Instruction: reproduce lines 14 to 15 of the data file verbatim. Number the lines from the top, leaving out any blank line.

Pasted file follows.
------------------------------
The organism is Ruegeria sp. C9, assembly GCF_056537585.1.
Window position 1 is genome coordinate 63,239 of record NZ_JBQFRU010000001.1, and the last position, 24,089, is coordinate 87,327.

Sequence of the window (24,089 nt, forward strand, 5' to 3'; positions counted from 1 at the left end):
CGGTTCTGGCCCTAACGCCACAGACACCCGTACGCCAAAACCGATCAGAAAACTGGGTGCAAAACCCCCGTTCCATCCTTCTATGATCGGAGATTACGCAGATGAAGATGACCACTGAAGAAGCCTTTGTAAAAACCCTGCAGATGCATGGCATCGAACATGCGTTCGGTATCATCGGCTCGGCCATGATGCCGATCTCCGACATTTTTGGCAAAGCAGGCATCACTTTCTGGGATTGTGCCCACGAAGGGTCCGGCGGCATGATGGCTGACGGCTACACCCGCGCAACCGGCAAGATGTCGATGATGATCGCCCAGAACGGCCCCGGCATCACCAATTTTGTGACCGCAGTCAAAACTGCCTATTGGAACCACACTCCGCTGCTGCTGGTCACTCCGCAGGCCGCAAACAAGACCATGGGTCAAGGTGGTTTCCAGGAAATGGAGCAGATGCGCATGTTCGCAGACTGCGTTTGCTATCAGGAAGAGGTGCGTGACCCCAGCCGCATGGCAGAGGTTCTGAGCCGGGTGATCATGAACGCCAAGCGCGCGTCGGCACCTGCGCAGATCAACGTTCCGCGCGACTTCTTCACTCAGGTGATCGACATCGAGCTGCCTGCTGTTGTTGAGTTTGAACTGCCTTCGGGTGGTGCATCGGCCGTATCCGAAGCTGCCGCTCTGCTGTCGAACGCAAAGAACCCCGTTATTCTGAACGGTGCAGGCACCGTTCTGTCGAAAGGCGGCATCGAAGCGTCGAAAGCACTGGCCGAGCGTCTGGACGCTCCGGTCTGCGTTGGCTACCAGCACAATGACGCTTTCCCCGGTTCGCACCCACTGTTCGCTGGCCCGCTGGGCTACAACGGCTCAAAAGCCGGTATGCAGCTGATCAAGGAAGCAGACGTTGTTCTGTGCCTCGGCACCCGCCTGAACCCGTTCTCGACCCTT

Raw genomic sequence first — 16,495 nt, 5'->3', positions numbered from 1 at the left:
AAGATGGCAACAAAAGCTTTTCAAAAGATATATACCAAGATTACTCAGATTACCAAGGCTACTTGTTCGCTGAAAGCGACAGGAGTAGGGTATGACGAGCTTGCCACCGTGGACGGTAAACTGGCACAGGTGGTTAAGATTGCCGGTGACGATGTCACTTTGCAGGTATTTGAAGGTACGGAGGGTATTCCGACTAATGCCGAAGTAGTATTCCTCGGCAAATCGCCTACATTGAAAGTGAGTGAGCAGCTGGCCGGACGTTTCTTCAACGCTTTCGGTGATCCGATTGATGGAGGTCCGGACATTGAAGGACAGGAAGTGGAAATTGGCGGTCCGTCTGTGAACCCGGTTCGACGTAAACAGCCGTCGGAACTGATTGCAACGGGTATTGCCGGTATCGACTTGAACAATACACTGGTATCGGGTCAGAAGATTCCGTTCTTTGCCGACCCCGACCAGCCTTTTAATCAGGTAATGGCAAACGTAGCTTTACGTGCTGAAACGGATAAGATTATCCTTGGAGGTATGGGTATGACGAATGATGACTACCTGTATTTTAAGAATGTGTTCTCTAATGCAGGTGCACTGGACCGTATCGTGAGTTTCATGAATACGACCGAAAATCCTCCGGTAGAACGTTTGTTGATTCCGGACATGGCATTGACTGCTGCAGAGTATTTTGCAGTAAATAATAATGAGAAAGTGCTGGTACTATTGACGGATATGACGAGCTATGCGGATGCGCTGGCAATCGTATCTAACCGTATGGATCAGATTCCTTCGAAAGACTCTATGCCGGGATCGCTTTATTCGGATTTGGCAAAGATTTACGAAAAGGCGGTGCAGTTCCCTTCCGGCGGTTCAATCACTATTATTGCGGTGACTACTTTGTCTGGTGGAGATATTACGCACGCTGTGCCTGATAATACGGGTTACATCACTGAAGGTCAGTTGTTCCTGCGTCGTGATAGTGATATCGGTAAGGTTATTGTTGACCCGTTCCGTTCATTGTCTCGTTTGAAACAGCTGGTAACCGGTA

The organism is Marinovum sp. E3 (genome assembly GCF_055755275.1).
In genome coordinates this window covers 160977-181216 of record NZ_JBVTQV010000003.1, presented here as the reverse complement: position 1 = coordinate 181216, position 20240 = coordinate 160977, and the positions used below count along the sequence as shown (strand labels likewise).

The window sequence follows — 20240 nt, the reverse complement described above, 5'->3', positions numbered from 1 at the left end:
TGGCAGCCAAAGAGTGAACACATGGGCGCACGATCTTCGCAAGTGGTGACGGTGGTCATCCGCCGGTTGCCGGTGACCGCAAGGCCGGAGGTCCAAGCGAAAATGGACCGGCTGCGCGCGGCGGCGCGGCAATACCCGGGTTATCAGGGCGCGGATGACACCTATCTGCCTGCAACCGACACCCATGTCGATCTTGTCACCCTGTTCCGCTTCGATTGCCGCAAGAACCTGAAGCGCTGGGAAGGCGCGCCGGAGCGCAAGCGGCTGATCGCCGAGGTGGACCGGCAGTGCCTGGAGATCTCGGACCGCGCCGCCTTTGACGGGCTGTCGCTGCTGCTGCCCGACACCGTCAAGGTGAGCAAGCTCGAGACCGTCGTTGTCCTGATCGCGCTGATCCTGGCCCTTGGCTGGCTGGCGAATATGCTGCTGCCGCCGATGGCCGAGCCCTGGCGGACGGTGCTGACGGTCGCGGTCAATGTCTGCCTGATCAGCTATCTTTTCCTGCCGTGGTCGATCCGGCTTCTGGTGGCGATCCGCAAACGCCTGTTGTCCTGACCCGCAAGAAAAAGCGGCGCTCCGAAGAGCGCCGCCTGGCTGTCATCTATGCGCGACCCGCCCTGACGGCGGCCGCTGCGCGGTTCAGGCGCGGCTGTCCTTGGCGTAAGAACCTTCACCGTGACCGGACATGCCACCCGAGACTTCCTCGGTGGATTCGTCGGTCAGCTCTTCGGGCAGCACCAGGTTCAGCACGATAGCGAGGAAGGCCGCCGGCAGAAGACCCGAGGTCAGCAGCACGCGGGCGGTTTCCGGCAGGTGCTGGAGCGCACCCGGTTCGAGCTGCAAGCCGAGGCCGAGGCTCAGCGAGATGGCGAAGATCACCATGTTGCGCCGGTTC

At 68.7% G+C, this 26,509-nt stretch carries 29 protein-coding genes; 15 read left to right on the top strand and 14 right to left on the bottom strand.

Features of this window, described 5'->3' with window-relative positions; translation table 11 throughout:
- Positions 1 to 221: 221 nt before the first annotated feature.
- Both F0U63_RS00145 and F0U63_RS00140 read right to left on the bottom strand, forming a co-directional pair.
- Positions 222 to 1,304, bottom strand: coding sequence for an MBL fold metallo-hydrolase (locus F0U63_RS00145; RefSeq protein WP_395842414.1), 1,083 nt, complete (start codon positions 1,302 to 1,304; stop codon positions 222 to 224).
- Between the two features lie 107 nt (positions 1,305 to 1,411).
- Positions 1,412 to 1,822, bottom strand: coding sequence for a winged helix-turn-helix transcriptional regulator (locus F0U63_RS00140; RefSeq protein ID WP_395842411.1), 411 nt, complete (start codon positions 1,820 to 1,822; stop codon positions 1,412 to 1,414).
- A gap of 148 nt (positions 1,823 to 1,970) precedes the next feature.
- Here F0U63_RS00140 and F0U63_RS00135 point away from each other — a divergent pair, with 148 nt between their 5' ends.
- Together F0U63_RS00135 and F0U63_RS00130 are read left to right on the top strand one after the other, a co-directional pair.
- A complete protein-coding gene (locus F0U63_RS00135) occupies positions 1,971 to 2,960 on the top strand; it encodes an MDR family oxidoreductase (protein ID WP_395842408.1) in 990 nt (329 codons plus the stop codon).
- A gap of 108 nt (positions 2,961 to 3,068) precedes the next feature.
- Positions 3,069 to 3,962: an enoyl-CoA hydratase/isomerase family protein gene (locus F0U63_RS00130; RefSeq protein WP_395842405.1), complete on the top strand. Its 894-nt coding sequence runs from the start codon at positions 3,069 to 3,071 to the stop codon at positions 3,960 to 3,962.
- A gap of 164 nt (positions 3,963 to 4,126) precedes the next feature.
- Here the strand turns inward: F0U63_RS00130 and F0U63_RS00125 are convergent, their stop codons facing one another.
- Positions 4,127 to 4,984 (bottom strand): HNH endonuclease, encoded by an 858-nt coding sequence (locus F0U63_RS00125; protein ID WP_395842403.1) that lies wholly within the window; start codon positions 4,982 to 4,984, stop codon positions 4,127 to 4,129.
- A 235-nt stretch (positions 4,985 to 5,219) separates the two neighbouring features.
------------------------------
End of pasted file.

- Both F0U63_RS00145 and F0U63_RS00140 read right to left on the bottom strand, forming a co-directional pair.
- Positions 222 to 1,304, bottom strand: coding sequence for an MBL fold metallo-hydrolase (locus F0U63_RS00145; RefSeq protein WP_395842414.1), 1,083 nt, complete (start codon positions 1,302 to 1,304; stop codon positions 222 to 224).